4. Grading criteria: S—grandma, R—asking to stay up late, O—being allowed to stay up late.
5. Grading criteria: The answer must break the behavior down into components and describe reinforcement of successive approximations; for example, reinforce sitting at desk, and picking up pencil, and so forth. The process must not be a description of chaining (i.e., reinforcing the component behaviors separately). The reinforcer must be the same throughout.
6. Grading criteria: One example is money, which can be used to obtain primary reinforcers such as food.
7. Grading criteria: The answer must identify the four factors (punishment leading to more variable behavior, discriminative stimuli encouraging cheating, concurrent reinforcement undermining punishment, and initial intensity of punishment) and indicate how each affects punishment’s effectiveness.
8. Grading criteria: (1) Discriminative stimuli—as much as possible, make sure the offense is always punished, regardless of the context; (2) concurrent reinforcement—remove rewards for the undesirable behavior (e.g., ad campaigns that reduces any “glamour” associated with crime); (3) variable behavior—punish all alternative behaviors, and/or reinforce all good behaviors; (4) intensity—first-time offenders should receive strong punishment, not just warnings.
9. Grading criteria: The example must be one that is valid;  the explanation must identify the behavior that is being increased and the aversive consequence that is being removed.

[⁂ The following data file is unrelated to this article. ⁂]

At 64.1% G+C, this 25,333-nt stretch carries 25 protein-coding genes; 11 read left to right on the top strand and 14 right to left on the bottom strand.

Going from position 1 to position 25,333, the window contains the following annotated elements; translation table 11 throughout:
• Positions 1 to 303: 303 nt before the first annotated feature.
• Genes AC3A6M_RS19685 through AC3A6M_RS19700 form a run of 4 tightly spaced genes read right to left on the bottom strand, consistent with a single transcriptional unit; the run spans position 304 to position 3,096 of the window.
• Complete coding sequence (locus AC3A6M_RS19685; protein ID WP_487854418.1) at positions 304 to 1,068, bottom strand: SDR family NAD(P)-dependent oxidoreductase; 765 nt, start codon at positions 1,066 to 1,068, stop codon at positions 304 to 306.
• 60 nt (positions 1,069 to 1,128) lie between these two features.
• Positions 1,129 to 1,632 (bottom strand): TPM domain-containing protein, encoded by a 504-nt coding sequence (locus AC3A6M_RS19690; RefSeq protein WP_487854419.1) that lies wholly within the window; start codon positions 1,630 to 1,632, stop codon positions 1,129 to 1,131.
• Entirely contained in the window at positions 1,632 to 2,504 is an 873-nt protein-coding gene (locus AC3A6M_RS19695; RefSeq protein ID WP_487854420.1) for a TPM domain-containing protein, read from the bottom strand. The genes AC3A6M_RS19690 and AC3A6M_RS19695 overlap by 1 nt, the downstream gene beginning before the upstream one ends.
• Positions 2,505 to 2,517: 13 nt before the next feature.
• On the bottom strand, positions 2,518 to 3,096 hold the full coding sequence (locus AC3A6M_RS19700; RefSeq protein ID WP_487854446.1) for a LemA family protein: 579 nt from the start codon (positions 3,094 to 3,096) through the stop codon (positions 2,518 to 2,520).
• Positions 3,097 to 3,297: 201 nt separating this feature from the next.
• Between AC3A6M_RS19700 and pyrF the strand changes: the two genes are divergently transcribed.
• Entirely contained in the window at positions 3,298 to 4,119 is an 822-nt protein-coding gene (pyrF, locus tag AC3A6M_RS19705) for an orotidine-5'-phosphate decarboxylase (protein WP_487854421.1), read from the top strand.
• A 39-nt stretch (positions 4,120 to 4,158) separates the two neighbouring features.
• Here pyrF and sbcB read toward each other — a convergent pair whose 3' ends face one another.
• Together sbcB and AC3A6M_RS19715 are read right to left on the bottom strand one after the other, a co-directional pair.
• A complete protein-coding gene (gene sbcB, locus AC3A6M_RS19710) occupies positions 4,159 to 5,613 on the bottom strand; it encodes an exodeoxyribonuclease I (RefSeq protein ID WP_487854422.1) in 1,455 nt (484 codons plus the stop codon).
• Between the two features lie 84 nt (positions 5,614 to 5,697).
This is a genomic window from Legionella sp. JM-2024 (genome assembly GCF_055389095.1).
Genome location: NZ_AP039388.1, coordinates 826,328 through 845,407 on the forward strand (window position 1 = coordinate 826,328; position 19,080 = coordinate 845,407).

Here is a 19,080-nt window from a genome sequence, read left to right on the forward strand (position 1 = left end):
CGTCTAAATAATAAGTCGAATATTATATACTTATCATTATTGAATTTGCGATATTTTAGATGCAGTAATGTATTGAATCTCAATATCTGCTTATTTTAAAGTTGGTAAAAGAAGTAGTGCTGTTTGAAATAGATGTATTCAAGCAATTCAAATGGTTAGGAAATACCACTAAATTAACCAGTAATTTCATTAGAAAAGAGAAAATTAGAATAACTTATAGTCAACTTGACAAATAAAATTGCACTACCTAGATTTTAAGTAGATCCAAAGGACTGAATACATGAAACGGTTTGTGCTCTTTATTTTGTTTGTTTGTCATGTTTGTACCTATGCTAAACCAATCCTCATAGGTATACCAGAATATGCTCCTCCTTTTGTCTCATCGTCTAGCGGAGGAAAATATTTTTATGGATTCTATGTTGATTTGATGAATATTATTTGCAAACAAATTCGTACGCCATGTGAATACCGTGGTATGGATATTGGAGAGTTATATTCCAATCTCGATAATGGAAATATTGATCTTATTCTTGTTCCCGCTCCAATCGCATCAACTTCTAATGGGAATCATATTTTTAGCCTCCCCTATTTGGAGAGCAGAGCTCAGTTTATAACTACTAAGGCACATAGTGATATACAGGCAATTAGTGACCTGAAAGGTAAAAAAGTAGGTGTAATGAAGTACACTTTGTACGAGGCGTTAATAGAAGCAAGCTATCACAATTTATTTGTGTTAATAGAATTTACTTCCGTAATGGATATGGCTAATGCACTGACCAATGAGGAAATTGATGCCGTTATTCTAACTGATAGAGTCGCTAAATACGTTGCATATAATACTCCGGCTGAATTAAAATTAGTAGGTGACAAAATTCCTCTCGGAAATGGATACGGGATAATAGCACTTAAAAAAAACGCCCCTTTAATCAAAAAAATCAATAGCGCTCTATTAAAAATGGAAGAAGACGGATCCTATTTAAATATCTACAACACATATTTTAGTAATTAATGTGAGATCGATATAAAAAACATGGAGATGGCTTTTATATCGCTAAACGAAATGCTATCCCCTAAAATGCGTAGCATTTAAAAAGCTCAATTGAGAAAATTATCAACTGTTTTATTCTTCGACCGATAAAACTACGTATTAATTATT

10. Grading criteria: The correct answer is VR. The reinforcement is getting a goal. It is variable because it occurs only on average, rather than exactly, every 20 attempts; it is a ratio because it is a fixed number of attempts.
11. Grading criteria: The correct answer is FI. The reinforcement is getting paid. It is fixed because it occurs exactly every two weeks; it is an interval schedule because reinforcement occurs after a certain amount of time has passed.
12. Grading criteria: There are two possibilities: (1) make her do her homework in order to be allowed to talk on the phone; (2) restrict her access to homework in order to make it the preferred activity.
13. Grading criteria: Role—it is important for learning S–R associations. Evidence—(1) Rats with dorsal striatum lesions can learn R–O associations (e.g., pressing a bar to obtain food) but have trouble learning such associations when discriminative stimuli are involved (e.g., pressing a bar to obtain food only when a light is on); (2) people with damage to the striatum due to Parkinson’s or Huntington’s disease have trouble associating a stimulus with a correct response.
14. Grading criteria: (1) Primary and secondary reinforcers trigger DA release from the VTA/SNc; (2) primary and secondary reinforcers trigger activity in DA target sites like the striatum in humans; (3) in Aplysia, DA is released during positive reinforcement; and (4) drugs that interfere with DA reduce responding in a trained animal.
15. Grading criteria: Give examples of behaviors that would qualify her drinking as an addiction, such as alcohol-related health problems, missing work/school to drink, preferring alcohol to friends/family, spending all her money on alcohol, and so on.
16. Grading criteria: Positive reinforcement equals the high from the drug and leads to an increase in drug-taking behavior; negative reinforcement equals avoidance of withdrawal symptoms and also leads to an increase in drug-taking behavior.
17. Grading criteria: Discuss DA involvement in wanting and opioid involvement in liking.